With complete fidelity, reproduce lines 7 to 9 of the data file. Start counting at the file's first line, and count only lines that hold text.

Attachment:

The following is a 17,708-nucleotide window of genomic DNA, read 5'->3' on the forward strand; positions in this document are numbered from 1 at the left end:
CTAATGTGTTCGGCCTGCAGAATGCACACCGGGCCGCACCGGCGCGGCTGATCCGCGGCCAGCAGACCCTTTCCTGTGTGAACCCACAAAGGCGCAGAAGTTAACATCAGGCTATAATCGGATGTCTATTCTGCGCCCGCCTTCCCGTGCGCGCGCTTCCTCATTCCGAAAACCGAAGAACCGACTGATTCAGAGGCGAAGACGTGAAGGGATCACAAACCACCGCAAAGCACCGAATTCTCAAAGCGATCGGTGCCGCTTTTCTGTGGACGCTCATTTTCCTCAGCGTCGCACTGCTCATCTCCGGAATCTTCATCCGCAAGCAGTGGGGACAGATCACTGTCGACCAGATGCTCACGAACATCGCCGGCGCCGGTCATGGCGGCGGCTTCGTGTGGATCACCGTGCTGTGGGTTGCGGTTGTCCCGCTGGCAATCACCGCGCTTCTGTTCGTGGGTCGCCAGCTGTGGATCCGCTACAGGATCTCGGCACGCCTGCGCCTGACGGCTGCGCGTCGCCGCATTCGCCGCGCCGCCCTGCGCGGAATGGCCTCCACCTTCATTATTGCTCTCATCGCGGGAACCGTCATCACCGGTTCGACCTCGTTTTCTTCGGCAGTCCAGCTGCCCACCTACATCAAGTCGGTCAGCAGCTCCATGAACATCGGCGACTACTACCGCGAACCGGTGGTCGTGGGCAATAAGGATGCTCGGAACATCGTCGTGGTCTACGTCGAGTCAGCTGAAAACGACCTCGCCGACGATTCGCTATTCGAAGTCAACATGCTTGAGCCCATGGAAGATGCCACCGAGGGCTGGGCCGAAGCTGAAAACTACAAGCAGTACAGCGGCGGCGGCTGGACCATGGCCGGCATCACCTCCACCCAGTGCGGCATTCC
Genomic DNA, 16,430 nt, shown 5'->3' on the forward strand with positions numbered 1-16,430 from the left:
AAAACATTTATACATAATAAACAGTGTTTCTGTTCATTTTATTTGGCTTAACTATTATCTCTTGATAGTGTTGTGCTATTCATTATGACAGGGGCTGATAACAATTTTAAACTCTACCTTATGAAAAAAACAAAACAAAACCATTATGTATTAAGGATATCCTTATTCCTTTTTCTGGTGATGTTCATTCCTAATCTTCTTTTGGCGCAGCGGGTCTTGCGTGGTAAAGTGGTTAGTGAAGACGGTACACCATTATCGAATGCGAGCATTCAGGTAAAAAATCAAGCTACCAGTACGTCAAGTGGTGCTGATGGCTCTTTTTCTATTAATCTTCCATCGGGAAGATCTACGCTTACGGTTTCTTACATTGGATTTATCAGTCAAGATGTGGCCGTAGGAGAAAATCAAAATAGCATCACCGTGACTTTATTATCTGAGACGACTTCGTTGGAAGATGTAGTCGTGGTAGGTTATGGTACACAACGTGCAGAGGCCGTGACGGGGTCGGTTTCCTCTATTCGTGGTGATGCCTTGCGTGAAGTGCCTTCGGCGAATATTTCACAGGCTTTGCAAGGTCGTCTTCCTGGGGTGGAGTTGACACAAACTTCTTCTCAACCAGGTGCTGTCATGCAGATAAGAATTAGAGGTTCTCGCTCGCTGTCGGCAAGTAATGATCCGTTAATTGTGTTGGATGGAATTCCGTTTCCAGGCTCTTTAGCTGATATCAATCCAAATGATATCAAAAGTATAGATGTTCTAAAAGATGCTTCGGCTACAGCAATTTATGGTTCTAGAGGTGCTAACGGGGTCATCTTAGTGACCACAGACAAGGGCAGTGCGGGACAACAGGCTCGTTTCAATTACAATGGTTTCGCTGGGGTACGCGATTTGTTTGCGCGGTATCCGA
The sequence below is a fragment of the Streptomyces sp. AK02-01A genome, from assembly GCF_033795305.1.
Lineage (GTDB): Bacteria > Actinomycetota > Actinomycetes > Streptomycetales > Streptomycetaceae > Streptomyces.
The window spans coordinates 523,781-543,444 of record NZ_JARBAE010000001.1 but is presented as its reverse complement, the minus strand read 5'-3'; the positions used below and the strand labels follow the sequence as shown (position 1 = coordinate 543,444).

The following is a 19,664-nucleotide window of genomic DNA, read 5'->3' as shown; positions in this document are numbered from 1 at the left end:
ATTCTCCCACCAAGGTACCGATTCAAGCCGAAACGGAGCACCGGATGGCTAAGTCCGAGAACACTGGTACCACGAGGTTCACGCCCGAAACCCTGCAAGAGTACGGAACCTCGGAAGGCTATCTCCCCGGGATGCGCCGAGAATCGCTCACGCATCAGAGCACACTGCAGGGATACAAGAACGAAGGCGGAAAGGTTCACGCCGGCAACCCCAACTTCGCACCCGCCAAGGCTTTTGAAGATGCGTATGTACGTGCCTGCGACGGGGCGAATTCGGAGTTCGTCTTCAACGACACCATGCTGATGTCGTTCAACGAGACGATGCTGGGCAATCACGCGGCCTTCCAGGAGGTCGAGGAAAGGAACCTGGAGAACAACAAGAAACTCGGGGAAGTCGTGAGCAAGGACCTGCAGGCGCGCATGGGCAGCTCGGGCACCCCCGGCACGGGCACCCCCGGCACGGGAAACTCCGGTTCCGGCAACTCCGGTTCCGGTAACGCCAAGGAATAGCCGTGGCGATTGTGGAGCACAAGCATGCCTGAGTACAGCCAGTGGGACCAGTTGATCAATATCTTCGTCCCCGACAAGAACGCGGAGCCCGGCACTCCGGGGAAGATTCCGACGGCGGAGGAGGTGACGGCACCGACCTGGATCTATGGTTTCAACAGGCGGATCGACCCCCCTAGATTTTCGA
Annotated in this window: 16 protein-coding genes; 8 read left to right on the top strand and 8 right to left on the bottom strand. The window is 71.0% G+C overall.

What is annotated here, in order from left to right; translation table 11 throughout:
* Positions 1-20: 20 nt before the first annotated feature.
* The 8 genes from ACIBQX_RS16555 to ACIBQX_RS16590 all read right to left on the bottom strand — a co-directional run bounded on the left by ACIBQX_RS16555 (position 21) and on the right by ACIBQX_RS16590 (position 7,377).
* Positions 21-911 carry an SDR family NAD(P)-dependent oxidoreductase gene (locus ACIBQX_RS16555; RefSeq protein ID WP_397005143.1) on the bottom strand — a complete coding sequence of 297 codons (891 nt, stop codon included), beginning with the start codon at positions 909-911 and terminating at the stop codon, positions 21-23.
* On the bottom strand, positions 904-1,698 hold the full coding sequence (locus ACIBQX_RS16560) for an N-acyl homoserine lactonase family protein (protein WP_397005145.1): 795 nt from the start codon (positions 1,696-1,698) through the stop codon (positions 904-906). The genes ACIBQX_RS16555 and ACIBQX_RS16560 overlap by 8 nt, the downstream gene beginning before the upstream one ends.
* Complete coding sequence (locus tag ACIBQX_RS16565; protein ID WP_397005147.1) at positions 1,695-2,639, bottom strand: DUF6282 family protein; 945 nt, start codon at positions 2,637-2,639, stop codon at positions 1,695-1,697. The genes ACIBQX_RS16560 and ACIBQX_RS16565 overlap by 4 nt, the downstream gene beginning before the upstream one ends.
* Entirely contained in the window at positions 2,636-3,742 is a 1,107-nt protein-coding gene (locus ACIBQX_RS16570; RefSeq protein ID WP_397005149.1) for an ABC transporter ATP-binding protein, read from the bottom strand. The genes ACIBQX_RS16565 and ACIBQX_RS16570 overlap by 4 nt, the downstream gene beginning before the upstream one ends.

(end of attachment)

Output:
The window spans coordinates 523,781-543,444 of record NZ_JARBAE010000001.1 but is presented as its reverse complement, the minus strand read 5'-3'; the positions used below and the strand labels follow the sequence as shown (position 1 = coordinate 543,444).

The following is a 19,664-nucleotide window of genomic DNA, read 5'->3' as shown; positions in this document are numbered from 1 at the left end:
ATTCTCCCACCAAGGTACCGATTCAAGCCGAAACGGAGCACCGGATGGCTAAGTCCGAGAACACTGGTACCACGAGGTTCACGCCCGAAACCCTGCAAGAGTACGGAACCTCGGAAGGCTATCTCCCCGGGATGCGCCGAGAATCGCTCACGCATCAGAGCACACTGCAGGGATACAAGAACGAAGGCGGAAAGGTTCACGCCGGCAACCCCAACTTCGCACCCGCCAAGGCTTTTGAAGATGCGTATGTACGTGCCTGCGACGGGGCGAATTCGGAGTTCGTCTTCAACGACACCATGCTGATGTCGTTCAACGAGACGATGCTGGGCAATCACGCGGCCTTCCAGGAGGTCGAGGAAAGGAACCTGGAGAACAACAAGAAACTCGGGGAAGTCGTGAGCAAGGACCTGCAGGCGCGCATGGGCAGCTCGGGCACCCCCGGCACGGGCACCCCCGGCACGGGAAACTCCGGTTCCGGCAACTCCGGTTCCGGTAACGCCAAGGAATAGCCGTGGCGATTGTGGAGCACAAGCATGCCTGAGTACAGCCAGTGGGACCAGTTGATCAATATCTTCGTCCCCGACAAGAACGCGGAGCCCGGCACTCCGGGGAAGATTCCGACGGCGGAGGAGGTGACGGCACCGACCTGGATCTATGGTTTCAACAGGCGGATCGACCCCCCTAGATTTTCGA